Forbes Europe works best with PRs, companies and entrepreneurs that develop long-term relationships with the title, Forbes Europe editor Alex Wood revealed at today’s exclusive Cision media briefing.
Speaking to a packed audience of PR professionals, Wood explained that he has an “old fashioned” view of how PRs and journalists can work together.
“For me personally, it is about more of a long-term relationship,” he said. “I like to keep in touch with PRs on the basis of ‘these are the clients I have’ or ‘this is what is going on’ or ‘this could happen in the future’. I don’t really respond well to last-minute stuff, purely because I’m so much about quality and I want to do something well rather than see it rushed.”
Wood also discussed the title’s focus on the personalities who drive the business world, how to make pitches stand out to the team and its signature lists and contributor model.
People and personalities are key
The businesspeople and personalities Forbes covers are lifeblood of the Forbes brand and its stories, Wood explained. The team is always looking for up-and-coming influencers and business leaders to speak with.
In the last working week of December they always draw up a list of people to speak to the following year, to the point of even setting up Google news alerts about them.
“Generally I love really opinionated people,” Wood revealed. “I want contrarian views, I want people to stand out there in the market and have something different to say. I think that’s really important for us.”
He added: “I’d really recommend getting in touch in December and helping us build that list as we forward plan content for the following year.”
Forbes is looking for European contributors
Forbes is famous for its network of contributors. It has 2,000 contributors across the world. The team can’t be everywhere and know everything, so it draws on the expertise of others to add scale to its brand. Wood noted that one of the key areas he will look to grow over the coming months is Forbes Europe’s network of contributors, and he is keen for PRs to help him to do this.
“We are going to be aggressively expanding the contributor network in Europe,” he said. “I want to work more collaboratively with PRs and their clients to find experts in their field.”
However, he warned that the title is becoming stricter about removing contributors from the site if the team feels the content they produce does not add value to the Forbes brand.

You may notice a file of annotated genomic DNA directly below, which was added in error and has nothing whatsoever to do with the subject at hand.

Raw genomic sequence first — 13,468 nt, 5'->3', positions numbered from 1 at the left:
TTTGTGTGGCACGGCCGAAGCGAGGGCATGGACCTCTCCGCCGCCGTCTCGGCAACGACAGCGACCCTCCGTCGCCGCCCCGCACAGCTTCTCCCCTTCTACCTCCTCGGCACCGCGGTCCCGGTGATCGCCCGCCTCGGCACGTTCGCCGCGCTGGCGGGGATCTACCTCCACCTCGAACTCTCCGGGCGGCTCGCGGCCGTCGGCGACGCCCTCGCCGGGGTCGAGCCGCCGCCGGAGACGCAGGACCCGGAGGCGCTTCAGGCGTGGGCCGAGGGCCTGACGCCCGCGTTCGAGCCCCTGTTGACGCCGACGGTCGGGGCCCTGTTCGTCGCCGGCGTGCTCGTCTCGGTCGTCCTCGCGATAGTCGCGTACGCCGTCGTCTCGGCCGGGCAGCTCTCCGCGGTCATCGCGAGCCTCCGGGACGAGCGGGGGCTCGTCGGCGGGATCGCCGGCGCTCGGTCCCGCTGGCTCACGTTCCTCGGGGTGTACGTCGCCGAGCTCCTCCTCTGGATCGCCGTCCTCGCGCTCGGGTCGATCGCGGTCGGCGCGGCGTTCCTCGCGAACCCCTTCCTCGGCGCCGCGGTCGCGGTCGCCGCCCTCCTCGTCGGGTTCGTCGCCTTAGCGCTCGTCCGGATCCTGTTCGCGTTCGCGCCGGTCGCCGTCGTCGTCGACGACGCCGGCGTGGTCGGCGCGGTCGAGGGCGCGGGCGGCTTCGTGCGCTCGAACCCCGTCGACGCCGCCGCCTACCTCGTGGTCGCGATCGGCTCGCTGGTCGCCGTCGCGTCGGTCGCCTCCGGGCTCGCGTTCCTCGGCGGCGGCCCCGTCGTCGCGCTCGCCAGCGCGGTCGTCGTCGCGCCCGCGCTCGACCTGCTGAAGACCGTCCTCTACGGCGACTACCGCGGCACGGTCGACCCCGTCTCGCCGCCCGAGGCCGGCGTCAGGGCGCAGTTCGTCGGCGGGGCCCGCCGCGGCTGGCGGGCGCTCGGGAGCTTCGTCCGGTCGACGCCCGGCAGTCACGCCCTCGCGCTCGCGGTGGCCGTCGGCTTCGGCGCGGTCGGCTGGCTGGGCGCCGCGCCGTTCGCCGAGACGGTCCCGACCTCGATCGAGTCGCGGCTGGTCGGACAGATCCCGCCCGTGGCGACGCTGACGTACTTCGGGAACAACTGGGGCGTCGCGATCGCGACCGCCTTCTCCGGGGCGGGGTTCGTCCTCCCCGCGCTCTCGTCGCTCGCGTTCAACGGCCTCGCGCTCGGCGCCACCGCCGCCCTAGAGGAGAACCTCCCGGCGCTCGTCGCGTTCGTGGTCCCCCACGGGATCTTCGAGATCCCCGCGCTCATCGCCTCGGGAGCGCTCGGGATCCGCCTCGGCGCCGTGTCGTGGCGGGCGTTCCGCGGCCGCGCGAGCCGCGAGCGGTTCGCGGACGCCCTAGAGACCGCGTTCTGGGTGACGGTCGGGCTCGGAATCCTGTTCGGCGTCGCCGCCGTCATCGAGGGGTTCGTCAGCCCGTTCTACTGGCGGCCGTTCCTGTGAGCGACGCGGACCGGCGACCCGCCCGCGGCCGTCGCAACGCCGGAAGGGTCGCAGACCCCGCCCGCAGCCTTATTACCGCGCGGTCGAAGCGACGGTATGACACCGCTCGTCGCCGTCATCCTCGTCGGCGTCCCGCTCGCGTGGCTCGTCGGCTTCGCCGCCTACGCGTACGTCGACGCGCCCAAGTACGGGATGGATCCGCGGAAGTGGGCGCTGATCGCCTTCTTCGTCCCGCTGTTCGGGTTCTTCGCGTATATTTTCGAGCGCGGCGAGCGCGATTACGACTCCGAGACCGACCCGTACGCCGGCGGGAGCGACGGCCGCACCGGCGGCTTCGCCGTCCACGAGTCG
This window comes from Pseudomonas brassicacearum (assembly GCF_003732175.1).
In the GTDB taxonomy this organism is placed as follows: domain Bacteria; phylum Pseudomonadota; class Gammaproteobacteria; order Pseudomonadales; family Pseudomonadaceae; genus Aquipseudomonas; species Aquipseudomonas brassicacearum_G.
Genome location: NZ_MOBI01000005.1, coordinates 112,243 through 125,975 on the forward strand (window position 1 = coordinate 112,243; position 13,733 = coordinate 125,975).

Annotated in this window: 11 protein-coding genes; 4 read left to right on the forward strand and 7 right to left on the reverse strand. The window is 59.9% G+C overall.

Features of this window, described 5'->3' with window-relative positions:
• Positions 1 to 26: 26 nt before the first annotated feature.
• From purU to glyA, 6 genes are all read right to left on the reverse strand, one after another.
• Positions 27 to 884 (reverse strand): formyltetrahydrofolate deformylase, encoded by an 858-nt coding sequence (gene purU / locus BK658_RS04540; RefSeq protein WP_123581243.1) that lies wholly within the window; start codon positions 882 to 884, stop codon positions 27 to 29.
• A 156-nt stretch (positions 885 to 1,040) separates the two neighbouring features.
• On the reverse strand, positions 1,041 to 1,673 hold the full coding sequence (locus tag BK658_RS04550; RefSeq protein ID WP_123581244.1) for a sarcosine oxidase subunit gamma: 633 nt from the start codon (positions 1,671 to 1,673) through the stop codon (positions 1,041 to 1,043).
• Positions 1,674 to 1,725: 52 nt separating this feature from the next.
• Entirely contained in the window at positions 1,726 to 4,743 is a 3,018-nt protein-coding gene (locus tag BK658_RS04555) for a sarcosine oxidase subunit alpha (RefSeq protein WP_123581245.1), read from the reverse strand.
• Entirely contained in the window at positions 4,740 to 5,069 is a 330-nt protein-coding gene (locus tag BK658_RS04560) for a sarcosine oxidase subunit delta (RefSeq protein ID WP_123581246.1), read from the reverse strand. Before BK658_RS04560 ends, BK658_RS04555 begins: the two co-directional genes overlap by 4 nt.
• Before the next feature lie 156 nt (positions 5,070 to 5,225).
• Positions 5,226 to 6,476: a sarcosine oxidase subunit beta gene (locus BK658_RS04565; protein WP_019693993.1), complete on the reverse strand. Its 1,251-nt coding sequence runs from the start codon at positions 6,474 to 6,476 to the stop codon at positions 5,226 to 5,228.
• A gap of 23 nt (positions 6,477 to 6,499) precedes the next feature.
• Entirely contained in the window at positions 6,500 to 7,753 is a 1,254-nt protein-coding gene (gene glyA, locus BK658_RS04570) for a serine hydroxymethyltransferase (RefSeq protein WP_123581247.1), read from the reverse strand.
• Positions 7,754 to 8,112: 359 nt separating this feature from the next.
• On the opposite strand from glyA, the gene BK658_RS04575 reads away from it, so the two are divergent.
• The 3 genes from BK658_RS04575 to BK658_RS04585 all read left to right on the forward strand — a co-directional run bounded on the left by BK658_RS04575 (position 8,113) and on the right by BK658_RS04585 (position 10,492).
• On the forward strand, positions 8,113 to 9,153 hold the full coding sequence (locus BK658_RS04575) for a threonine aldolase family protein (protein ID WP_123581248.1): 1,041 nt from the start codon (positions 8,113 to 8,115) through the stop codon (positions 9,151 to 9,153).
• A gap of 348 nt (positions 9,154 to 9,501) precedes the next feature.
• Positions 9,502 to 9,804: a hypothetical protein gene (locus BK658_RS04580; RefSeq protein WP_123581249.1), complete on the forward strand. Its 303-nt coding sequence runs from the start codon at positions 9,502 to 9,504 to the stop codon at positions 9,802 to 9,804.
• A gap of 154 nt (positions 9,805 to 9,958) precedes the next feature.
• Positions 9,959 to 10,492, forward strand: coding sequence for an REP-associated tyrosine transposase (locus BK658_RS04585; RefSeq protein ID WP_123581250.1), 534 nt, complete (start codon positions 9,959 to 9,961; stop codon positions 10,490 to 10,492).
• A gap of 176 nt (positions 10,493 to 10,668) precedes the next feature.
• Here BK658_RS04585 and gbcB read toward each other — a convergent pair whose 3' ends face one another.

Pitch to the right people
Wood explained that the title’s chief content officer, Randall Lane, is working to ensure that reporters have specialisms and beats to cover exclusively, rather than working more generally across all content.
This means finding the correct contact for your story is key. But whoever you contact, it is best to email with an eye-catching subject line.
Wood said: “I really like everything to be in an email. It’s just a really easy place to be able to manage and know where you are with things. It’s searchable and I can come back to it.”
He added: “A pitch needs to have a really grabbing subject line and follow the fundamentals of storytelling. It needs to have intrigue and it needs to have surprise.”
Being on a Forbes list is life-changing
Part of the allure of the Forbes brand is its lists recognising businesses and entrepreneurs. Wood recalled a recent trip to Cannes, where CMOs screamed with delight when they found out they had been included on a Forbes list, adding that appearing on one is “the type of thing that can change your life”.
Such is the popularity of its 30 Under 30 series, Wood highlighted that it altered the traditional Forbes reader demographic from “hardened capitalists of the US” to include “thousands of the world’s top up-and-coming entrepreneurs”.
He noted that the team is currently working on, and taking submissions for, the 2019 30 Under 30 List for Europe, which will include a summit in Amsterdam later this year. Wood also revealed that other lists coming to Europe would be Midas list and a Women in Digital list.
Alex Wood spoke to Kaizo director Steph MacLeod at this Cision briefing at The Trampery, a London-based social enterprise, specialising in shared workspace and support for entrepreneurs.
The Trampery is an ecosystem of eight acclaimed shared workspaces and sector-focused facilities across London. More than 500 entrepreneurs, innovators and creative businesses have called it home, with partners including the Barbican, Peabody and London & Partners. Building on this experience, The Trampery is making a strategic shift towards developing ‘innovation districts’ which combine the space and support for entrepreneurs with housing and lifestyle facilities.
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